The past few weeks of interviews have been a huge success! The first week we heard from J Russell Mikkelsen, an avid traveler and blogger and last week got a glimpse at life abroad for a Spaniard living in the USA. Today’s interview comes from fellow blogger Tina, who got in touch with me a few weeks ago to be part of the interview series. I took one look at her blog, Kulturschock! and sent the questions her way. While we haven’t met personally, Tina has the Intentional Expat spirit written all over here. An American who got an MA in Germany and is now teaching English in none other than Western Mongolia, this is a woman who is taking life by the horns and living her best life abroad. Like she says in her “About Me” section of her blog: Continue reading
My opinion of Spain, and Madrid in particular, has changed a lot since I visited for the first time back in spring 2005. In March 2010, after having lived in Spain for a total of six months, I wrote the following to describe just how my relationship with the country had changed since transitioning from being a tourist to a local:
I fell in love with Spain during the spring of 2005 while enjoying café con leches in Madrid’s Plaza Santa Ana and while bonding with friends over picnics in Madrid’s oasis–Retiro Park. Since that time my feelings towards Spain, and Madrid in particular, have changed. The thrill and awe I experienced at visiting Europe for the first time have faded and I’ve been introduced to the realities of day to day life half a world away from home. It turns out Spain is not a land of lazy siesta filled afternoons, that I can’t stay up until 6am dancing every night and just because there are things that bother me about the American culture and way of life, it doesn’t necessarily follow that Spaniards are superb in all of these areas. I have to set my alarm most days of the week and although I fantasize about siestas, they are rarely a reality. I’m constantly aware of my budget, I frequently wait in long lines and have to accept the often sad reality that although my relationships back home are important, I can’t stay constantly abreast with what is happening with each and every one important to me in Seattle. All that being said, I feel like my feelings for Spain have not diminished, only that the relationship has matured from uninformed infatuation into an enduring and honest romance.
As a soon-to-be thirty year old, my ideas about romantic love, and my love for Spain and Madrid, have matured a great deal over the past decade. In fall 2013 I ended a two year break from living in Madrid (during which I’d lived in the suburbs of the nearby town Alcala de Henares, an interesting experience in of itself), by moving smack dab into Madrid’s city center. You could not be more centrally located than my apartment, which is only steps away from Madrid’s Puerta del Sol and Plaza Mayor.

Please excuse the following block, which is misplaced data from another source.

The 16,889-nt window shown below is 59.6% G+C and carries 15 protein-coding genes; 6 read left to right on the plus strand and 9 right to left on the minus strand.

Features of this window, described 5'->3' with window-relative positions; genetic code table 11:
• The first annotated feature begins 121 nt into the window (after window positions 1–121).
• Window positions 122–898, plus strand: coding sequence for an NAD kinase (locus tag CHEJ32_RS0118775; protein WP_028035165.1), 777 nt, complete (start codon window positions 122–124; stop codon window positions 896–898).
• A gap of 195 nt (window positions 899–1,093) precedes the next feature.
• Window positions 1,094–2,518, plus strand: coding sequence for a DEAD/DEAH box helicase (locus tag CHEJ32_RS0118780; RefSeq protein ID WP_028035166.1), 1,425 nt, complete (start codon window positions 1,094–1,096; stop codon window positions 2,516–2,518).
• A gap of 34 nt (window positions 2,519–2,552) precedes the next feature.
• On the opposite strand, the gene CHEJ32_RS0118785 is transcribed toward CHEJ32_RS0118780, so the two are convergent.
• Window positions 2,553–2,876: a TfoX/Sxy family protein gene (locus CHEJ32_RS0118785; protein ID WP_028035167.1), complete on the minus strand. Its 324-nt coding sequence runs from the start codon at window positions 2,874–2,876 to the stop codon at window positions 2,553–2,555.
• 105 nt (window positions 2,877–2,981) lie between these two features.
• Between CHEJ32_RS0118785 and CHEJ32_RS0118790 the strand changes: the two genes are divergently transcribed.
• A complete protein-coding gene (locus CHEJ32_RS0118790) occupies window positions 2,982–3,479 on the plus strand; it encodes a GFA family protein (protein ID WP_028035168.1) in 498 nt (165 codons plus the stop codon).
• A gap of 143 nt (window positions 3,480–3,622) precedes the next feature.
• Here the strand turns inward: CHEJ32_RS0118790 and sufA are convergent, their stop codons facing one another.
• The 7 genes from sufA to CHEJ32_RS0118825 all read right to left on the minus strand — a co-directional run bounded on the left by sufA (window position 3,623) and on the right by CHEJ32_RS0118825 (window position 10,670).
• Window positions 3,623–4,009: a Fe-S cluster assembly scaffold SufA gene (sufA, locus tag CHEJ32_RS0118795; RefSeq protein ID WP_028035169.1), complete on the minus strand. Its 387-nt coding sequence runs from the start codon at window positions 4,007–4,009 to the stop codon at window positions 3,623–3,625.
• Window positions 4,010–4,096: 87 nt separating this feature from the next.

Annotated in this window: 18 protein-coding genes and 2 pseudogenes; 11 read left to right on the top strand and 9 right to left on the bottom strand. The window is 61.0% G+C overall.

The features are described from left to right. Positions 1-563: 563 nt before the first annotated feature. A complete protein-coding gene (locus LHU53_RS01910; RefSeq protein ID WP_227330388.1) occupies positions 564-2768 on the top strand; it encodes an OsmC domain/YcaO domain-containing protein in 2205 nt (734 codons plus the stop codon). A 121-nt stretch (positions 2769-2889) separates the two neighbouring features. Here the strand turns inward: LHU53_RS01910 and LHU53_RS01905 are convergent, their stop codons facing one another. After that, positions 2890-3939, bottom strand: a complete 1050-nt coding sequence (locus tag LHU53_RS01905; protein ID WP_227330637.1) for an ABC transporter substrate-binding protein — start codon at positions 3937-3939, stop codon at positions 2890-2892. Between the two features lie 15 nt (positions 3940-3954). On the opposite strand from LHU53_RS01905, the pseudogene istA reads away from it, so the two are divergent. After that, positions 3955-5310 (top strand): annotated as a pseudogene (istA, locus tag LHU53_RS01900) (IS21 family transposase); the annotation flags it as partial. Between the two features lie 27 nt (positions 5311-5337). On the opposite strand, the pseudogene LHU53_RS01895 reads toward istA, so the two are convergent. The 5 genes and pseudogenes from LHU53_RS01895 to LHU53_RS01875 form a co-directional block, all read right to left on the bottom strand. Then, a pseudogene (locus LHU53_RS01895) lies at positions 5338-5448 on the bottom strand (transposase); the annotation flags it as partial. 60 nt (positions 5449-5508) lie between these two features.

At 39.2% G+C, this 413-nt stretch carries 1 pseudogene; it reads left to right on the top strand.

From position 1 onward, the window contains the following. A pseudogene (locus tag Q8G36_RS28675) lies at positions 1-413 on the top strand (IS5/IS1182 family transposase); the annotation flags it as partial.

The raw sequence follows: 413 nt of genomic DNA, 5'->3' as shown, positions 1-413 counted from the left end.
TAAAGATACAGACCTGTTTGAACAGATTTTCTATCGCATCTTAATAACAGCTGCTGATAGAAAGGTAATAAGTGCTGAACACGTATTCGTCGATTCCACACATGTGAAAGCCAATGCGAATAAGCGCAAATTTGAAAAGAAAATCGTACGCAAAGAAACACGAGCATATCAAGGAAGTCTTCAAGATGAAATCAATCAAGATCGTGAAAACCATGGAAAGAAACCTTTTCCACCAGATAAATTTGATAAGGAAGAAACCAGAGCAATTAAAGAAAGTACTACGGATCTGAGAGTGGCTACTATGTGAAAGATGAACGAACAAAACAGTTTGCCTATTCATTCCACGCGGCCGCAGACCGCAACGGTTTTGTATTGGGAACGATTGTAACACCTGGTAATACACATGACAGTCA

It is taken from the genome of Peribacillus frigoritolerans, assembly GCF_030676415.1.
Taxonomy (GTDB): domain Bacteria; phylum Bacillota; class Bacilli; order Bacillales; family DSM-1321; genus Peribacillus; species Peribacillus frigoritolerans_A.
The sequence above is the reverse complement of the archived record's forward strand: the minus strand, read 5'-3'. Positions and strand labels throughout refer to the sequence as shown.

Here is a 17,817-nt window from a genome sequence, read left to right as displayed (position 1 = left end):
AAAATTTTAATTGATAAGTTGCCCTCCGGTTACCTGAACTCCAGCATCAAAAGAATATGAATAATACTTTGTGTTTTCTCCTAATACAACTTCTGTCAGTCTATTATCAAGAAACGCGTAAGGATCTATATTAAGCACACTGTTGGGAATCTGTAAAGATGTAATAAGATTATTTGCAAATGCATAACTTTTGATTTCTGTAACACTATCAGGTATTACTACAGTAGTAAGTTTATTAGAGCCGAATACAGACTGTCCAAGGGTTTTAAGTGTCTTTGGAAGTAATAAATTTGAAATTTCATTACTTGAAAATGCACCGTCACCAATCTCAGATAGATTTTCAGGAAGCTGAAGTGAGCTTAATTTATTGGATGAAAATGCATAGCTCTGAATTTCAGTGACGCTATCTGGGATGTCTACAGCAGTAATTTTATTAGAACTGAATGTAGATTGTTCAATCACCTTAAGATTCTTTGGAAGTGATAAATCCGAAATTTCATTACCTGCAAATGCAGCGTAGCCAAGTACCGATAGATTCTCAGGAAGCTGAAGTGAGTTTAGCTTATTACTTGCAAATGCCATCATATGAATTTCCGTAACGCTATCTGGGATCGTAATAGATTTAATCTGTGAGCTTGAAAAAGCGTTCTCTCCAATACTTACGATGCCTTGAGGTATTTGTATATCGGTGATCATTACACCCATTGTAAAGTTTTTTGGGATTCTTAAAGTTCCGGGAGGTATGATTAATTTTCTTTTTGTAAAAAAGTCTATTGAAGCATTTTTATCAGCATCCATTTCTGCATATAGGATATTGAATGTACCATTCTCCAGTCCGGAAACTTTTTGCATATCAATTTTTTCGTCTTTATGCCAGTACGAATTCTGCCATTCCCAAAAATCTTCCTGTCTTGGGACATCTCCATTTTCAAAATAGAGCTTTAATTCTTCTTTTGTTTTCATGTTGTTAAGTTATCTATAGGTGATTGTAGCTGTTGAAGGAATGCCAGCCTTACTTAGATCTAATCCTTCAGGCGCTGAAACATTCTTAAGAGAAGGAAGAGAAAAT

With this move and new centrally located space from which to explore, started my journey of getting reacquainted with the city. I´ve had the chance to remember all of the things I loved about life in Madrid: The endless art and cultural opportunities, the sidewalk cafes, the ease with which I can walk from one side of the city to the other. However, I´ve also been surprised to find that things I missed, like going out all the time, are really just things I miss when I can´t have them. Now I often spend Saturday nights at home instead of going out to fight the crowds milling about the streets surrounding my house.
I’ve also been pleasantly surprised to discover that Madrid has actually changed quite a bit since I left. Smoking is no longer allowed indoors, which is a huge sigh of relief for those of us non-smokers. Tracking down free wifi in bars and cafes is a painless experience, with Starbucks and McDonalds no longer monopolizing this market. The free whatsapp messenger for cell phones has revolutionized apartment hunting. No need to challenge your listening skills in Spanish as the landlord hurriedly tells you the address of the apartment, and you don’t waste money on a phone call to see an apartment that you probably won’t like.
And there are so many things I love about the “new” Madrid. Like the quirky cafes in Malasaña, the Humana thrift stores popping up all over the city, the ever increasing diversity of the people calling this place their home (and fighting to make Spain a place they´re proud to call home) and my latest favorite-Madrid Rio.
I’ve decided to bring the #tbt trend that’s flooding social media sites each and every Thursday right here to my blog to post some of my old e-mails and blog posts from the past. I hope these give you a glimpse of how I fell in love with travel, made my dream of living in Spain a reality and figured out how to navigate the experience of living abroad. This particular e-mail is from Spring 2005 on my first trip abroad. Visiting Sevilla during their annual April Fair gave me and my fellow travelers a once in a lifetime experience that felt like something out of a movie. Continue reading
The experience of traveling is not always as glamorous and envy-inspiring as you might be led to believe based on your friends´ blog posts and pictures in exotic destinations that they´ve posted on Facebook.
BUT if you´ve fallen in love with travel you know firsthand that the good always outweighs the bad.
The stories you go home with are worth any awkward cultural misunderstandings, stolen wallets or bouts of food poisoning that you might encounter along the way to collecting these memories that will last a lifetime. To me, travel is incredibly attractive despite its inevitable flaws, and it´s stolen my heart. Here´s the shortlist of why I love it so much.